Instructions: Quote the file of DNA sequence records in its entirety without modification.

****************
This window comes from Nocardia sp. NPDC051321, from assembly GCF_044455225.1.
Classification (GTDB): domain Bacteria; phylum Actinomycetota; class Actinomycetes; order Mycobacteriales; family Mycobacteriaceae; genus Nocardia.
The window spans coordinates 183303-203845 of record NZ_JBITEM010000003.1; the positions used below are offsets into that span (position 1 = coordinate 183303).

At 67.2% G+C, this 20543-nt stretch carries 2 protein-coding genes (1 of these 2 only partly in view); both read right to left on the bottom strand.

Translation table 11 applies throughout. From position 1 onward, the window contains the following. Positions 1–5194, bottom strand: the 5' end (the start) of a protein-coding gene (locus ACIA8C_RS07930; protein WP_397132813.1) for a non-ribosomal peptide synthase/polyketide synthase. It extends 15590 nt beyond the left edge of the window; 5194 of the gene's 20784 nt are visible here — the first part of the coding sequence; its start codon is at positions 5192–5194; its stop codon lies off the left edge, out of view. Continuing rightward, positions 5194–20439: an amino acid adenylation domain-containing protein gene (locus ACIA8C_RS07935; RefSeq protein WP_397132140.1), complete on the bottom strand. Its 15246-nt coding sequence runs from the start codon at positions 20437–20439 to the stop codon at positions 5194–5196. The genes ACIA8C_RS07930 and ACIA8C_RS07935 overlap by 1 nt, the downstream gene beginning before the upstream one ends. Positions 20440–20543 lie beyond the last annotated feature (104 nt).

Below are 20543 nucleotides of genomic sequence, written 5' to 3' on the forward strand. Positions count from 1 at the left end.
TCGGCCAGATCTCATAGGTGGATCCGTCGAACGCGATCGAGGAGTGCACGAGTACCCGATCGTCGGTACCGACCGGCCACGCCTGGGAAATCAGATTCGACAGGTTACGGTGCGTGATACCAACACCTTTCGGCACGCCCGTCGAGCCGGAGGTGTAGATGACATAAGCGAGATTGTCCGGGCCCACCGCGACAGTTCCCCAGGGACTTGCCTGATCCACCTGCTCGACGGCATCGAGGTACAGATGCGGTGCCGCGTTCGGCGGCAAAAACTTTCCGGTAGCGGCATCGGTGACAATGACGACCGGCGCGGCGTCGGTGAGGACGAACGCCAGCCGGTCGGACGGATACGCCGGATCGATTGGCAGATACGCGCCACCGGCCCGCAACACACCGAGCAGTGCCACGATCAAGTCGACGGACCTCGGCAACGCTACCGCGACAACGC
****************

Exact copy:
This window comes from Nocardia sp. NPDC051321, from assembly GCF_044455225.1.
Classification (GTDB): domain Bacteria; phylum Actinomycetota; class Actinomycetes; order Mycobacteriales; family Mycobacteriaceae; genus Nocardia.
The window spans coordinates 183303-203845 of record NZ_JBITEM010000003.1; the positions used below are offsets into that span (position 1 = coordinate 183303).

At 67.2% G+C, this 20543-nt stretch carries 2 protein-coding genes (1 of these 2 only partly in view); both read right to left on the bottom strand.

Translation table 11 applies throughout. From position 1 onward, the window contains the following. Positions 1–5194, bottom strand: the 5' end (the start) of a protein-coding gene (locus ACIA8C_RS07930; protein WP_397132813.1) for a non-ribosomal peptide synthase/polyketide synthase. It extends 15590 nt beyond the left edge of the window; 5194 of the gene's 20784 nt are visible here — the first part of the coding sequence; its start codon is at positions 5192–5194; its stop codon lies off the left edge, out of view. Continuing rightward, positions 5194–20439: an amino acid adenylation domain-containing protein gene (locus ACIA8C_RS07935; RefSeq protein WP_397132140.1), complete on the bottom strand. Its 15246-nt coding sequence runs from the start codon at positions 20437–20439 to the stop codon at positions 5194–5196. The genes ACIA8C_RS07930 and ACIA8C_RS07935 overlap by 1 nt, the downstream gene beginning before the upstream one ends. Positions 20440–20543 lie beyond the last annotated feature (104 nt).

Below are 20543 nucleotides of genomic sequence, written 5' to 3' on the forward strand. Positions count from 1 at the left end.
TCGGCCAGATCTCATAGGTGGATCCGTCGAACGCGATCGAGGAGTGCACGAGTACCCGATCGTCGGTACCGACCGGCCACGCCTGGGAAATCAGATTCGACAGGTTACGGTGCGTGATACCAACACCTTTCGGCACGCCCGTCGAGCCGGAGGTGTAGATGACATAAGCGAGATTGTCCGGGCCCACCGCGACAGTTCCCCAGGGACTTGCCTGATCCACCTGCTCGACGGCATCGAGGTACAGATGCGGTGCCGCGTTCGGCGGCAAAAACTTTCCGGTAGCGGCATCGGTGACAATGACGACCGGCGCGGCGTCGGTGAGGACGAACGCCAGCCGGTCGGACGGATACGCCGGATCGATTGGCAGATACGCGCCACCGGCCCGCAACACACCGAGCAGTGCCACGATCAAGTCGACGGACCTCGGCAACGCTACCGCGACAACGC